So long, farewell - FamilyEducation

So long, farewell

February 27,2012
Professor Mom
Aliki McElreath

Aliki is a writer and college English teacher. She lives in North Carolina with her husband, two children (ages seven and ten), a dog, a cat, a rabbit, and too many fish.

Last weekened T. and I, accompanied by two neighborhood friends, went to a performance of The Sound of Music, put on by a local college. I had taken T. to one play before--Peter Pan. She was young then, about four years old, and while she still remembers the play, it's one thing to see a play at four, and quite another to see it when you are eight, and you love musicals, and you wake up each morning belting out songs from Annie, or The Sound of Music, and your new favorite book is Theater Shoes, by Noel Streatfeild.

I hadn't been to a theatrical production in ages. I might have been as excited as T., and when the lights went dark, and the curtain rustled a little in that magical hold-your-breath moment before it was raised, I had to give T.'s arm a little excited squeeze.

There were good parts, and not-so-good parts. One of the actors had clearly strained his voice over the previous days of performing (we were at the last show), and Maria seemed tired and too-serious ("Mama," T. whispered to me right before the intermission, "Maria is supposed to be happy"). But I don't think T. minded at all and, in the end, I didn't mind one bit, either.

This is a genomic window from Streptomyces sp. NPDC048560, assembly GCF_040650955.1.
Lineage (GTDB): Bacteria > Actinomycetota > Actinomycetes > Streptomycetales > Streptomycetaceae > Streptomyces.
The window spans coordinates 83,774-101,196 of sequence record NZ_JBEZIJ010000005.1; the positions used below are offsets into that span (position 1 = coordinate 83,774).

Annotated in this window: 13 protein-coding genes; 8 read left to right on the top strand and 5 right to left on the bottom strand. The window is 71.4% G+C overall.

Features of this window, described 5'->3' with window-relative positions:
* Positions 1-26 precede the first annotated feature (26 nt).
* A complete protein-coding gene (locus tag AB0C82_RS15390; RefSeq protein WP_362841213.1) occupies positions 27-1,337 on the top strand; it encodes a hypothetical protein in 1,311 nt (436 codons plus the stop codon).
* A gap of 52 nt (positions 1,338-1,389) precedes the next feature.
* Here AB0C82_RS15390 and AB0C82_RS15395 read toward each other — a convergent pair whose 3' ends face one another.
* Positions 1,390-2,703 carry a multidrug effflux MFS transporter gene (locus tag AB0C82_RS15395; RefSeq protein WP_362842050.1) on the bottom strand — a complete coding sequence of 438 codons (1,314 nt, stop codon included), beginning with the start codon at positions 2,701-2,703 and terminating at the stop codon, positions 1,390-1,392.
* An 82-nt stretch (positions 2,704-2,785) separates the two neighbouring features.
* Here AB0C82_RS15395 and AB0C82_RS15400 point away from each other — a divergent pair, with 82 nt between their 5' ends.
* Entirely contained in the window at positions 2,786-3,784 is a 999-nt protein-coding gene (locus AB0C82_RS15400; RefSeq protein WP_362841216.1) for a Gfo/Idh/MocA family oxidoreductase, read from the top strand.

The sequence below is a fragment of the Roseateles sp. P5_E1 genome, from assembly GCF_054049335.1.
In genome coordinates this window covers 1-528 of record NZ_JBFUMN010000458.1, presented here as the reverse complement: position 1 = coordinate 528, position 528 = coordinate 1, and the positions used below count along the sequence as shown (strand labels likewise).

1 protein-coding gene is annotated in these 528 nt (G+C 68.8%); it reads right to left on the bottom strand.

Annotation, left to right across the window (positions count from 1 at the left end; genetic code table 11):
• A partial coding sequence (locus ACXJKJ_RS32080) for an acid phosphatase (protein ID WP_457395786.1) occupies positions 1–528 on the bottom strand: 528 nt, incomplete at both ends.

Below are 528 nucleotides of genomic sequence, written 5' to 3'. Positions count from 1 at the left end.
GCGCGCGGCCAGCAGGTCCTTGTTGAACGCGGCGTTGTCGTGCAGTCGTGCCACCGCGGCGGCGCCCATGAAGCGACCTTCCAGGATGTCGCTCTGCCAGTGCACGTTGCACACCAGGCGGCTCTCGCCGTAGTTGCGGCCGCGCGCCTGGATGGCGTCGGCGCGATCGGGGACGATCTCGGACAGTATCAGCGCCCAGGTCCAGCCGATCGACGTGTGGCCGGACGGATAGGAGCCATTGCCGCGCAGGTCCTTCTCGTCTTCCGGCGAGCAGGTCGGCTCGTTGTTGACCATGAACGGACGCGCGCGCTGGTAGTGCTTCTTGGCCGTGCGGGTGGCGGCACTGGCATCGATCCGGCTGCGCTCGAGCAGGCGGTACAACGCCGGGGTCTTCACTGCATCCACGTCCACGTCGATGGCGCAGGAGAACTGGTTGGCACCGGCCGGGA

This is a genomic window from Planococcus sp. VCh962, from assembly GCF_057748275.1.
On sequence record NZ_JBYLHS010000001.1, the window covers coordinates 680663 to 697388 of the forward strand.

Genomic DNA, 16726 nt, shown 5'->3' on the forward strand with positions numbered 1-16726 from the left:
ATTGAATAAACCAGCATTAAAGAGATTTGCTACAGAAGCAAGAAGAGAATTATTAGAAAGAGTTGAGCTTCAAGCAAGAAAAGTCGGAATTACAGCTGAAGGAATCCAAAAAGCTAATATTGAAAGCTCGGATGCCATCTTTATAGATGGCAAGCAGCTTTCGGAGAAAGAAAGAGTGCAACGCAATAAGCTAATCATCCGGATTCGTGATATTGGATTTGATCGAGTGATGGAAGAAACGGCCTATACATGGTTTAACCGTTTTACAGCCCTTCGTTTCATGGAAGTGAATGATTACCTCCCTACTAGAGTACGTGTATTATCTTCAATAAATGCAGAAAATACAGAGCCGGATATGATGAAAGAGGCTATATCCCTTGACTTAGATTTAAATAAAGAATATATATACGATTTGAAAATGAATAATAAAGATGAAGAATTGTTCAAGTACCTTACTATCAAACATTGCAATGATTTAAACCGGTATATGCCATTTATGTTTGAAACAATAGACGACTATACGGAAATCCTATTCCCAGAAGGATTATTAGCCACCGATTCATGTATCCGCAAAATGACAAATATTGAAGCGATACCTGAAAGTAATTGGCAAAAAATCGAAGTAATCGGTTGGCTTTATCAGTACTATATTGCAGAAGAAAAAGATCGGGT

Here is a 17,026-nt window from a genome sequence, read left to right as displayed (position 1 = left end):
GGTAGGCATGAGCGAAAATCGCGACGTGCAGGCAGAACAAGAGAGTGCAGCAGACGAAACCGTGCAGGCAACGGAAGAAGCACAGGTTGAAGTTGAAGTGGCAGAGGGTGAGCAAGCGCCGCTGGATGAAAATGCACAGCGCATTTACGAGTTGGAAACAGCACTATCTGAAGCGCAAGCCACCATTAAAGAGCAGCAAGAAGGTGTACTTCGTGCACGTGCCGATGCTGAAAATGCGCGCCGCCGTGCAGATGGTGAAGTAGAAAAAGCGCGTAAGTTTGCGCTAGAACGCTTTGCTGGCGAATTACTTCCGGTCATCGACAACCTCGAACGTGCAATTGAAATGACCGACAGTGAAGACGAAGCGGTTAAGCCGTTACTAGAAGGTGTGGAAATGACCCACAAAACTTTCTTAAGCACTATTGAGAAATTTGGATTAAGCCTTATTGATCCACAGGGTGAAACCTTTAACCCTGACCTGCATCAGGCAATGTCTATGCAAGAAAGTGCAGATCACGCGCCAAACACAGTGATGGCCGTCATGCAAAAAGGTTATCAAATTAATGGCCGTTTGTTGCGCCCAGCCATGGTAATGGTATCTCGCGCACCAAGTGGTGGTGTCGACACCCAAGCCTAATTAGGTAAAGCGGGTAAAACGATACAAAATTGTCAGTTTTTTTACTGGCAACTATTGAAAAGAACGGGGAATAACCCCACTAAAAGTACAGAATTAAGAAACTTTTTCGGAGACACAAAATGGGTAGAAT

After we dropped our friends off at their house, I pulled away, and looked in the rearview mirror just in time to see T.'s face dissolve into tears.

"What's wrong?" I asked in alarm.

She was so sad that it was over--that performance she'd been waiting for so long, that she'd scored the days leading up to it off on her wall calendar. It was done, the magic faded, and in its wake just a rainy, ordinary Sunday evening.

I knew how she felt. Life really is made up of a string of waited-for moments, one after the other. Sometimes we're in the audience, watching the story unfold in front of us; other times we're on stage, trying to remember our lines, and hoping we're good enough. 

"We'll see another play soon," I promised T., my mind racing to think about how I could track down another, and when it would be (next weekend? Not soon enough). "This won't be the last one!"

"Oh Mama," T. said. "I just hate it when things end. The being over part is just no fun."

And it's not, not really. 

"I hate the being over part, too," I told her with a sigh.

But sometimes one story has to end, to make room for another. Sometimes one curtain falls, just so there's an excuse to raise another.